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American Economic Journal: Economic Policy: Vol. 2 No. 1 (February 2010)

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The Optimal Taxation of Height: A Case Study of Utilitarian Income Redistribution

Article Citation

Mankiw, N. Gregory, and Matthew Weinzierl. 2010. "The Optimal Taxation of Height: A Case Study of Utilitarian Income Redistribution." American Economic Journal: Economic Policy, 2(1): 155-76.

DOI: 10.1257/pol.2.1.155

Abstract

Should the income tax include a credit for short taxpayers and a surcharge for tall ones? The standard utilitarian framework for tax analysis answers this question in the affirmative. Moreover, a plausible parameterization using data on height and wages implies a substantial height tax: a tall person earning $50,000 should pay $4,500 more in tax than a short person. One interpretation is that personal attributes correlated with wages should be considered more widely for determining taxes. Alternatively, if policies such as a height tax are rejected, then the standard utilitarian framework must fail to capture intuitive notions of distributive justice. (JEL D64, H21, H23, H24, J11)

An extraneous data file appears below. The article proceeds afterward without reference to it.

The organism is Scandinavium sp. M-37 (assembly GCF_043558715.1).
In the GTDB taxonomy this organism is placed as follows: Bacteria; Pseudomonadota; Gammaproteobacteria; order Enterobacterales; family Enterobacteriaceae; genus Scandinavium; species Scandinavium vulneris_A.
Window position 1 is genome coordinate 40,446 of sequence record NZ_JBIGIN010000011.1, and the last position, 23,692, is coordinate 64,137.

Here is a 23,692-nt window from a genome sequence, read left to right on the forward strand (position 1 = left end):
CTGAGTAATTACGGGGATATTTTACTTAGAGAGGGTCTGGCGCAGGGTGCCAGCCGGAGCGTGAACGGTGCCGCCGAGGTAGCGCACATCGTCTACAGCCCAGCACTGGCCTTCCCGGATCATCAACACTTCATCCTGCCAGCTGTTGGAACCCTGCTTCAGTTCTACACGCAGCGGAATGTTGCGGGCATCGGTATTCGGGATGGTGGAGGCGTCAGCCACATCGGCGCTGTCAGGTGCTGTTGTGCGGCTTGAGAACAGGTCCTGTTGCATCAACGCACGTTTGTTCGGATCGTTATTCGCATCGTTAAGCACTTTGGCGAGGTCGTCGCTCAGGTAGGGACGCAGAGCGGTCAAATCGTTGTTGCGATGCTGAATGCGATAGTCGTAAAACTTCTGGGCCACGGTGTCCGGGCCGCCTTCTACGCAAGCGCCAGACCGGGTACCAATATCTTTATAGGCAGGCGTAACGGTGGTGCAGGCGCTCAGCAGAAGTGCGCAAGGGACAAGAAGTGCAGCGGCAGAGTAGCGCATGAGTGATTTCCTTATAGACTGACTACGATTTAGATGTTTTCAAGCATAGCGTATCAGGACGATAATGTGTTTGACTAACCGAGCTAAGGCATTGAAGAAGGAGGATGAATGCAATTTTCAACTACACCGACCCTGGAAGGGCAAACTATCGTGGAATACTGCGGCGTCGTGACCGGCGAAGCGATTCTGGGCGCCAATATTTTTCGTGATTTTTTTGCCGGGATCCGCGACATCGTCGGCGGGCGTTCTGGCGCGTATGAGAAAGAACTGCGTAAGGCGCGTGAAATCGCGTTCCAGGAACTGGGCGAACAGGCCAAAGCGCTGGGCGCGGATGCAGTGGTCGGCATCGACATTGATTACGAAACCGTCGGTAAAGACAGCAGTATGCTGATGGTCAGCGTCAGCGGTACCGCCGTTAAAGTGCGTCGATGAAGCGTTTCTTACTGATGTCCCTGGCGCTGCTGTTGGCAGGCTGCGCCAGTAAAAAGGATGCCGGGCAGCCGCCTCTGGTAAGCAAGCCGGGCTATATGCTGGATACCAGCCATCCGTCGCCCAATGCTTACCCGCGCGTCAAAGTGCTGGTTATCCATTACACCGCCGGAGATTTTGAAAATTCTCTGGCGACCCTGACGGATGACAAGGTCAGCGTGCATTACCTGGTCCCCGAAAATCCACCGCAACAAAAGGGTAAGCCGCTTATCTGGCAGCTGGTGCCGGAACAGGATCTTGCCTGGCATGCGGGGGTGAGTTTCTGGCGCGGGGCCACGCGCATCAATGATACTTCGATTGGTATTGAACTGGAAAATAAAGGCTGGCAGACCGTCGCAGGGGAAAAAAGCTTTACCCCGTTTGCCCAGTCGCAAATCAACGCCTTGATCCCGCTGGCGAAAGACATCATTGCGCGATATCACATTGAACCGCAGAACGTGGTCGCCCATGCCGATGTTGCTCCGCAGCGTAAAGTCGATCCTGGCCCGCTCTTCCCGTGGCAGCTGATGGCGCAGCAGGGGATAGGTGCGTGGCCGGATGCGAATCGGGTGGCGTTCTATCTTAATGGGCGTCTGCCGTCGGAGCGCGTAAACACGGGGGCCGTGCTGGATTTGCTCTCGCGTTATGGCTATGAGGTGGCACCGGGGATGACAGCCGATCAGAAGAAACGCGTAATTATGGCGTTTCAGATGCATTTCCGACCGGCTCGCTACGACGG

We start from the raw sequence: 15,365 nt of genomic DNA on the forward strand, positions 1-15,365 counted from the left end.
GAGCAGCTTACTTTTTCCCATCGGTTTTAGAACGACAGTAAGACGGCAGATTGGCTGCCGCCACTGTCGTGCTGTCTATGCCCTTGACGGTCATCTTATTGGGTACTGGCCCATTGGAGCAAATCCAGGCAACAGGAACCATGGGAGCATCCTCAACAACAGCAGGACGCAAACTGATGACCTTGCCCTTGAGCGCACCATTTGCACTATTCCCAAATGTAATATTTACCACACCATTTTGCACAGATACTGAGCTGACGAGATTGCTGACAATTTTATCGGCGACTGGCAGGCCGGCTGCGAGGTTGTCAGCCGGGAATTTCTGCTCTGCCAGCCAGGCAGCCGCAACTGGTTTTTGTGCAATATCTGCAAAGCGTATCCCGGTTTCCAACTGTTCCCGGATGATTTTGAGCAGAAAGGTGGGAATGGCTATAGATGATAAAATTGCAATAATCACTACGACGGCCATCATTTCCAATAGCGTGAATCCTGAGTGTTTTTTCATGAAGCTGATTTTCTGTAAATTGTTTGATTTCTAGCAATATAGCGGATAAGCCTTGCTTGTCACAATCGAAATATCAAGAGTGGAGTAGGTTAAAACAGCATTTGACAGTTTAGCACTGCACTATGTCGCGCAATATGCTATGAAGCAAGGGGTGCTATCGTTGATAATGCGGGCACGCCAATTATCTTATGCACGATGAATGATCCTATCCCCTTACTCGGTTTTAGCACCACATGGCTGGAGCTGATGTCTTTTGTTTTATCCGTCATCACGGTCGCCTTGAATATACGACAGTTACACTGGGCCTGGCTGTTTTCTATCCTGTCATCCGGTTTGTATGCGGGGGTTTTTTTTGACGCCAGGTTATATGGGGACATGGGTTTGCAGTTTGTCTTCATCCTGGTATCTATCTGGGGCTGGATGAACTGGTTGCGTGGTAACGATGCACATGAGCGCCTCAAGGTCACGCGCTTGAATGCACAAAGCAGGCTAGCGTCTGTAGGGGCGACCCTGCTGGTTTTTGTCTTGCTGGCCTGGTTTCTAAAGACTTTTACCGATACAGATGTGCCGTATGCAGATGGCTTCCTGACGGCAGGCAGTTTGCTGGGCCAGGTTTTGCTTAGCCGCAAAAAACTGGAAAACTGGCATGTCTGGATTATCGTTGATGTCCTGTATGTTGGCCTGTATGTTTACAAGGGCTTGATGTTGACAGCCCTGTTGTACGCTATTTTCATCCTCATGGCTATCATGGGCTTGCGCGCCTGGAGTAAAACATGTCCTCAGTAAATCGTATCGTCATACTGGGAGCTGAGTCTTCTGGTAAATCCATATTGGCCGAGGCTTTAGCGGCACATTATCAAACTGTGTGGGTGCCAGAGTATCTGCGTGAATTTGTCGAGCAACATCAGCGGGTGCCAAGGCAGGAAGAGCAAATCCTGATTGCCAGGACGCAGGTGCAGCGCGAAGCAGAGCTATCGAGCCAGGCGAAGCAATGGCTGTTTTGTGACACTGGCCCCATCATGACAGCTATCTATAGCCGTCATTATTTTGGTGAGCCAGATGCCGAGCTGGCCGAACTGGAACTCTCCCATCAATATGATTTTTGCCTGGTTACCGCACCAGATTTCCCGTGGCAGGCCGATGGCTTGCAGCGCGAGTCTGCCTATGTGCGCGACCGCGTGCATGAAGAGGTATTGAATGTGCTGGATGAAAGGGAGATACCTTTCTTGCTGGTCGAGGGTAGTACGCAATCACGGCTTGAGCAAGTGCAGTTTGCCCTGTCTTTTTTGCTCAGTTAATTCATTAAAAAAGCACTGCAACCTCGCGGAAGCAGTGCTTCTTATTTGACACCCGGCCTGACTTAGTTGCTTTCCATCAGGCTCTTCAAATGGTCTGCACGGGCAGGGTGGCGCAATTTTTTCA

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Authors

Mankiw, N. Gregory (Harvard U)
Weinzierl, Matthew (Harvard U)

JEL Classifications

D64: Altruism
H21: Taxation and Subsidies: Efficiency; Optimal Taxation
H23: Taxation and Subsidies: Externalities; Redistributive Effects; Environmental Taxes and Subsidies
H24: Personal Income and Other Nonbusiness Taxes and Subsidies; includes inheritance and gift taxes
J11: Demographic Trends and Forecasts; General Migration

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